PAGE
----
Showing at Maureen Paley, Bethnal Green, London until Thursday March 29 2018.
All Too Human: Bacon, Freud and a Century of Painting
All Too Human captures the tenderness and agony that goes into life all through expert and invigorating painting. Featuring work by Lucien Freud, Francis Back, Frank Auerbach and Paula Rego, this presentation of British figurative artists impresses forcefully the intimacy paintings of the human figure have. Three of Francis Bacon’s important paintings will be shown in the UK for the first time in over 30 years.
An interesting element of this exhibition is it also demonstrates how this mode of painting was nurtured by the work of Walter Sickert and David Bomberg as well as many of their peers, and that contemporary artists are still affected by both groups today.
[I want to portray the] sensation of a page torn from the book of life.
Walter Sickert, 1910
I want the paint to work as flesh does.
Lucian Freud, 2009
Showing at Tate Britain, London until 27th August 2018.
Jules de Balincourt: They Cast Long Shadows
‘Quiet, reflective and mysterious, new paintings by the Brooklyn-based artist continue an intuitive approach to image-making, where the world we inhabit is filtered through the artist’s own psychological landscape.’
The ambitious work of Jules de Balincourt asks the viewer not only to trespass upon scenes of a landscape disfigured but also to tread around and seek out the political and social meanings of the work.
De Balincourt lives and works in Brooklyn, New York, her painting capture fanciful images dredged in myth and political reality— the nighttime landscapes, people looking for safety and glowing caves remind one of humans’ unconscious minds. The work speaks powerfully through her grasp of colour and technique, each piece having been built up from its beginning of abstract shapes and colours to the finalised scene.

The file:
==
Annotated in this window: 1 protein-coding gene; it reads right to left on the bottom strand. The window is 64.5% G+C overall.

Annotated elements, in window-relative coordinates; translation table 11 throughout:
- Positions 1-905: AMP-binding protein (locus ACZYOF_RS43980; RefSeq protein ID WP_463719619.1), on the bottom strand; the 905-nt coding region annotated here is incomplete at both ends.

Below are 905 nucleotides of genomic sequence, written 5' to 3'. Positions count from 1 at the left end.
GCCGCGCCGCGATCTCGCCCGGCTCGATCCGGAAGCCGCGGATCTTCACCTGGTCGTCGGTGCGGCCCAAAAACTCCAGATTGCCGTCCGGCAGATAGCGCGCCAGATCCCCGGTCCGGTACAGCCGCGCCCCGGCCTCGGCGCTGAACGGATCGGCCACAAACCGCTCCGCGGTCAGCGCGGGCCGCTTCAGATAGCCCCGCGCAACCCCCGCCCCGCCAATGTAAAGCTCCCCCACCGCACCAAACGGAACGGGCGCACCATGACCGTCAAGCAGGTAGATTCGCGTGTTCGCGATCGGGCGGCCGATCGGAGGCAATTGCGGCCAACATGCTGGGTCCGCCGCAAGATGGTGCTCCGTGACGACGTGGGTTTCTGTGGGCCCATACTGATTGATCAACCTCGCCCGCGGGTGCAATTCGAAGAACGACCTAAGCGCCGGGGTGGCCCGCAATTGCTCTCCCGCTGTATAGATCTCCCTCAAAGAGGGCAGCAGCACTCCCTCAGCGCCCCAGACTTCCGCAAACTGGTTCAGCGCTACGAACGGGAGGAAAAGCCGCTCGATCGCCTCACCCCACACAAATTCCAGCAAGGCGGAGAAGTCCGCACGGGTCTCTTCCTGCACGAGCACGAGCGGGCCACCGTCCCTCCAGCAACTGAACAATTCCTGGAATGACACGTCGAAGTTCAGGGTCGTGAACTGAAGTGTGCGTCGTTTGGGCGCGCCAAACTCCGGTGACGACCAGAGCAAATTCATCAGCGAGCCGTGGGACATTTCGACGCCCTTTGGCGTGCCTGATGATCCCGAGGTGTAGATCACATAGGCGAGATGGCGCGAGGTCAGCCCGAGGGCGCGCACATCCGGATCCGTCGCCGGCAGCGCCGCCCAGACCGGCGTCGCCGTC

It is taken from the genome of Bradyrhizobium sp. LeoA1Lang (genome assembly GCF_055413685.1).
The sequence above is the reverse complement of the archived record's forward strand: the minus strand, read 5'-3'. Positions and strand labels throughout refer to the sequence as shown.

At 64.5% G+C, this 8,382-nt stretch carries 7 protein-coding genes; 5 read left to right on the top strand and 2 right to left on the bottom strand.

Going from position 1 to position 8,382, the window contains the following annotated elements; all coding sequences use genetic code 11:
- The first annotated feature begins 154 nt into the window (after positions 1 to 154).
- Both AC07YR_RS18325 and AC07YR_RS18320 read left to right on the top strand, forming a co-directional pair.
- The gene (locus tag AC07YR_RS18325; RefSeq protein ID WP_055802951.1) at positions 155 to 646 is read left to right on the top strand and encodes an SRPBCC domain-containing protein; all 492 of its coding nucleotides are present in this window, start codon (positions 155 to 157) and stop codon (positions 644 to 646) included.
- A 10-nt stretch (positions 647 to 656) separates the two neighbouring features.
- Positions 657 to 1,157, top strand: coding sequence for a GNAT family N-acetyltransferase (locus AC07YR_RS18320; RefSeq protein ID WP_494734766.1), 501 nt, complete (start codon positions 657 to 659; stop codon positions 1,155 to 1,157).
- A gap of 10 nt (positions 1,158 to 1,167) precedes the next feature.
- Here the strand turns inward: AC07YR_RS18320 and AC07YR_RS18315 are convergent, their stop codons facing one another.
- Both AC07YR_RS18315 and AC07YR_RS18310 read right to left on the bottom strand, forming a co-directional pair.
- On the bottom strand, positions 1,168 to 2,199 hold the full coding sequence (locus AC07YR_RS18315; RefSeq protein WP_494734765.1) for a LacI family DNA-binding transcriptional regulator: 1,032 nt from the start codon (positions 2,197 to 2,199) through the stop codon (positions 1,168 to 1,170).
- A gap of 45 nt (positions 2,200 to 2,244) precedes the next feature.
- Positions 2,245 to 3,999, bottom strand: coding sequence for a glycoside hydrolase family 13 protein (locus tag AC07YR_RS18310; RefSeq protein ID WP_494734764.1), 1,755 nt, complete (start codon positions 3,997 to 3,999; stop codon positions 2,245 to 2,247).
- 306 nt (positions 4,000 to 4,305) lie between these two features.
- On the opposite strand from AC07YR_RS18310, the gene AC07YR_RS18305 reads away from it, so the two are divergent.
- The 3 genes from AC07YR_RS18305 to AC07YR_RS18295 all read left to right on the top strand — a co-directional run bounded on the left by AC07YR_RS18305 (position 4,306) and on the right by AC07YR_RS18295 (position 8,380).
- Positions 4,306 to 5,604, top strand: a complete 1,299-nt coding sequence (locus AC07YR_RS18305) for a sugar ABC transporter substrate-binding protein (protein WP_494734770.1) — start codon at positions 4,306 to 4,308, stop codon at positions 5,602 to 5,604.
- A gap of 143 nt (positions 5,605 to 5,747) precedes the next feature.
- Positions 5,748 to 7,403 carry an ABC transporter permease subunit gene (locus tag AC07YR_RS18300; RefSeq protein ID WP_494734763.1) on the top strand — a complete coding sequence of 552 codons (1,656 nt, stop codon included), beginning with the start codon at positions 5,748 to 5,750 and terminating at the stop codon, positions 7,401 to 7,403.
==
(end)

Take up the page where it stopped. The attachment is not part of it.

Showing at Victoria Miro Mayfair, London until 24th March 2018.
Coastal Structures – and an Ice Cream Van
This solo exhibition by Pete Monaghan focuses on vernacular architecture in Celtic landscapes. His free and nuanced style uses mixed-media and careful colour balances to draw you into the beauty and dignity of the humble buildings and structures he presents. His style breathes life into forgotten dwellings and conjures up individual narratives with each work. This is a stunning opportunity to see Pete Monaghan’s work in the gorgeous village of Machynlleth, where the landscape directly echoes his subject matter and one not to be missed. You can view more of Pete Monaghan’s work here.
Showing at MOMA Machynlleth, Wales until 27th April 2018.
RWS Contemporary Watercolour Competition
This is a collection of the successful entries that made it through the Royal Watercolour Society’s annual competition. The work has been curated to provide a focus on new talent and imaginative uses of watercolour on paper. The show because it covers a wide range of styles and subject matter is a great example of the versatility of water-based media.
Showing at Bankside Gallery, London between 2nd March and 14th March 2018.
Sofia Stevi: turning forty winks into a decade
Sofia Stevi uses inspiration from the everyday, literature and philosophy to produce painting, sculpture and works on paper that combine multiple references into eclectic fascinating pieces. For instance images on instagram are brought into dialogue with the Romantic poet Christina Rossetti’s writings on women.
The playfulness of her images belies at times the seriousness of her work. While her lines and colours clearly give a sense of vitality and expressiveness, the undercurrent of personal desire and phantasying is coquettishly revealed. Her work is made using Japanese ink on raw cotton canvas and depicts the imagined erotic in conjunction with the most mundane. Stevi’s investigation into desire and what it is to live and dream is cleverly worked out using a passive eye alongside using large scale, sheet-like cotton canvas for the work.
Showing at BALTIC Centre for Contemporary Art, Gateshead until 22nd April 2018.
Pop Art in Print
Organised by the V&A, Pop Art in Print includes over 70 graphic works from the V&A collection. Featured artists include Andy Warhol, Patrick Caulfield, Richard Hamilton, Peter Blake, David Hockney, Allen Jones, Roy Lichtenstein and Ed Ruscha.
The exhibition itself uses the work of these artists to track the history of Pop Art from the 1960s till the early 2000s. The combination of fine art printmaking with the commercial and popular culture requirements make Pop Art a fascinating movement, as well as an inspiring resource for inspiration.
Showing at The Dick Institute, East Ayrshire, Scotland until 28th April 2018.
The image featured at the top is: If Trees Spoke and We Listened (detail), 2017, Jules de Balincourt who is showing in a solo show ‘Jules de Balincourt: They Cast Long Shadows’ at The Victoria Miro Gallery, Mayfair, London.